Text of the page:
More than a year after a racism scandal decimated her business empire, celebrity cook Paula Deen returned to the "Today" show Tuesday to discuss her comeback plans, the events of the past 12 months, and to once again apologize for her words.
"Words are so powerful. They can hurt. They can make people happy. Well, my words hurt people," Deen told host Matt Lauer of the lesson she learned from her recent struggles. "They disappointed people and frankly, I disappointed myself. And for that, I’m so sorry, I’m so sorry for the hurt that I caused people because it went deep."
The folksy southern cook and restaurateur saw her sponsorship and endorsements deals crumble in the wake of a court deposition in which she admitted to using racial slurs in the past. Deen and her brother Bubba Hiers were accused of harassment and discrimination by a former employee.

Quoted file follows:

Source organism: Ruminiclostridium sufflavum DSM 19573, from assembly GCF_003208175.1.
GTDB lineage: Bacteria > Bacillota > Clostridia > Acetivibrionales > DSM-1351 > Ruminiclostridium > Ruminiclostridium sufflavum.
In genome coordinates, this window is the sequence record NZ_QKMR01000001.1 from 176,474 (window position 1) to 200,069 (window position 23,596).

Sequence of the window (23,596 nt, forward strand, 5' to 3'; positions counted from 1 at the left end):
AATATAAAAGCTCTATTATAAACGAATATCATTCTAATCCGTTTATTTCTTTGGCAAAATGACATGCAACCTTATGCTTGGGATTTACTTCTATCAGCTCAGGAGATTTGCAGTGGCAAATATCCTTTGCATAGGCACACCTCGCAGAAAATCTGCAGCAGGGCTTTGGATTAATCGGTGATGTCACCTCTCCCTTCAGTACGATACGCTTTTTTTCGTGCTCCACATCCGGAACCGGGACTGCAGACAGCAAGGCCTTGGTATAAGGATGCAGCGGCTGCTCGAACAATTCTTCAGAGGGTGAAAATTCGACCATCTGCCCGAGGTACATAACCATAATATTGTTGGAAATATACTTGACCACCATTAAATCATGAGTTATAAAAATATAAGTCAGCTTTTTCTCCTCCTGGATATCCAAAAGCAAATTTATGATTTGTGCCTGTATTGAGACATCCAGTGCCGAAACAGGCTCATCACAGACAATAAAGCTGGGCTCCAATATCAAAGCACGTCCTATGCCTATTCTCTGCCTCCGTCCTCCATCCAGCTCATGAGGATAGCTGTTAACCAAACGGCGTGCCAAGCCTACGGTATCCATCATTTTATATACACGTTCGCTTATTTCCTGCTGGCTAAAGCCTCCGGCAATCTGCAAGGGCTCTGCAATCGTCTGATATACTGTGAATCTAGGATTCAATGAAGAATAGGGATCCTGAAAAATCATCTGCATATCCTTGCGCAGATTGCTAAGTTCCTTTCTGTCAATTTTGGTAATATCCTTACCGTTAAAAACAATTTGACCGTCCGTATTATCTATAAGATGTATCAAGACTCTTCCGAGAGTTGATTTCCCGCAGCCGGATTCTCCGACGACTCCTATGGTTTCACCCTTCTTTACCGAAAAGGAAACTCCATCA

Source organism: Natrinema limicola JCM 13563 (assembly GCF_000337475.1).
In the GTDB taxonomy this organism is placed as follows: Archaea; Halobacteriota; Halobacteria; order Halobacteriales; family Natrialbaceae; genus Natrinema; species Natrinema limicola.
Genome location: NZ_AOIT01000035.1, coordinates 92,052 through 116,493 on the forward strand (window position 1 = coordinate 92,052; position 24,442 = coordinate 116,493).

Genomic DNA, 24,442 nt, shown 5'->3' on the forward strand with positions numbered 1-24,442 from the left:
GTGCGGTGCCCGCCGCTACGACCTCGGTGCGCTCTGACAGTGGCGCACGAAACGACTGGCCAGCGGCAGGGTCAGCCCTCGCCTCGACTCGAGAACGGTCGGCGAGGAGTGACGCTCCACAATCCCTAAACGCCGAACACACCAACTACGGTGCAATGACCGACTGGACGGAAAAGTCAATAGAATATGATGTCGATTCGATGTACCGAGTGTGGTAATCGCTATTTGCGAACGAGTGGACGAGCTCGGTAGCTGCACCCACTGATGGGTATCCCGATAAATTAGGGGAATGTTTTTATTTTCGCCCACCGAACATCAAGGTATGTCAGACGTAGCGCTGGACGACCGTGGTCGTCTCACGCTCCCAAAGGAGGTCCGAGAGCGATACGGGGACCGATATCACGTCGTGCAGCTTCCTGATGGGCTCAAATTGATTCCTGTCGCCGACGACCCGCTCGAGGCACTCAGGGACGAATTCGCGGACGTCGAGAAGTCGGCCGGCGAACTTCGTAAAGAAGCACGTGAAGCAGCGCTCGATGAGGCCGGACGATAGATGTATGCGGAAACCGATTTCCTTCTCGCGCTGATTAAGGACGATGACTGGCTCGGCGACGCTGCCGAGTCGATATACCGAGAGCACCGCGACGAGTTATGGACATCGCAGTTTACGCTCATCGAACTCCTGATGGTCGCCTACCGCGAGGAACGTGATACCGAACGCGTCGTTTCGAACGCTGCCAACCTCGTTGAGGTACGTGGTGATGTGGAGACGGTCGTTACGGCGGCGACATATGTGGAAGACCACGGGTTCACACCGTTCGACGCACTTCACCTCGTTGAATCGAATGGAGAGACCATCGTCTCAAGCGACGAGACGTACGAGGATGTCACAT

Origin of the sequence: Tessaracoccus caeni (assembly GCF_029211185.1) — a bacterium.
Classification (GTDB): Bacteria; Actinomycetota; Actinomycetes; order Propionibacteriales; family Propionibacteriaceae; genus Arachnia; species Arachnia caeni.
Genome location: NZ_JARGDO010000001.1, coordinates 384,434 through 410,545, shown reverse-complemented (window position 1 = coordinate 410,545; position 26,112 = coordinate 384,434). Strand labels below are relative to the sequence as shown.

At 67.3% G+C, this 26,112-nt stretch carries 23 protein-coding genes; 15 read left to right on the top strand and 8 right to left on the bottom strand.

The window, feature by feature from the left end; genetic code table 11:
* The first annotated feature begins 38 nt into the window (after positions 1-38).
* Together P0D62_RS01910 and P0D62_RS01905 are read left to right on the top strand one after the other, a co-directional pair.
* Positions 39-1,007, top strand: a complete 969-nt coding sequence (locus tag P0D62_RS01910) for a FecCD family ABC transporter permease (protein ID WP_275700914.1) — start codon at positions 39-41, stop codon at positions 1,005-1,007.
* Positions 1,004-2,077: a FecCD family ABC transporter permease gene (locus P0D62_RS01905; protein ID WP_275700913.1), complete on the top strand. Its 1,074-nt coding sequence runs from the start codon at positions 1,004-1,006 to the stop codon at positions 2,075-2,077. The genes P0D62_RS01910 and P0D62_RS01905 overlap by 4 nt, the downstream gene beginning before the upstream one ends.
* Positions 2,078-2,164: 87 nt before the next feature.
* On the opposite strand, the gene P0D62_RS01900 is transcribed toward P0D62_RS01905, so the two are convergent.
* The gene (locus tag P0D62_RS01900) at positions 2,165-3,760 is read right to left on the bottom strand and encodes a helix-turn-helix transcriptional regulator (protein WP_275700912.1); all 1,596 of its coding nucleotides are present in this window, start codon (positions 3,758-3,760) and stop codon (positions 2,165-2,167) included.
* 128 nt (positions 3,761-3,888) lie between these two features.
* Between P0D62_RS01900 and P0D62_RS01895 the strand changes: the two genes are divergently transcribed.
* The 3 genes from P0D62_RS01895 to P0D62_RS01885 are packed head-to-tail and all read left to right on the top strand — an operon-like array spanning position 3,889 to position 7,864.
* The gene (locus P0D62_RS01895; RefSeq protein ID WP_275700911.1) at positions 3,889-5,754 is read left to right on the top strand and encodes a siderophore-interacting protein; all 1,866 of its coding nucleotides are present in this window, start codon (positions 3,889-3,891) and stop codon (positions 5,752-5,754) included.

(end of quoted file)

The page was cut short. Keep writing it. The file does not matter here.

Because of the charges, major partners dropped Deen, including the Food Network, Target, and Walmart.
A federal judge eventually threw out the lawsuit. Deen, 67, said she was disappointed that the ruling received "almost no attention" in the media.
Looking back at her tearful appearance on "Today" during the height of the scandal in 2013, she referred to herself as a "woman in trauma" trying to understand what had happened.
Deen said she had spent the intervening months in reflection. "I absolutely understood it, but I had to go home, sit on my sofa and get off the merry-go-round. I had to remove myself and sit quietly, so I could think and see things from all angles."
Now ready to move forward, she's launched a subscription-based online channel that will air her old cooking shows – Deen purchased the rights from The Food Network – as well as new content. Deen’s son, Jamie Deen, who also appeared on "Today" along with brother, Bobby Deen, said the venture has developed 100 new shows.
Deen also told Lauer a documentary is the works that will air on her new network. "I’ve learned so much over the year. I really feel like it’s going to require another book, but we are working on a documentary because I feel like everybody needs to know the whole entire story."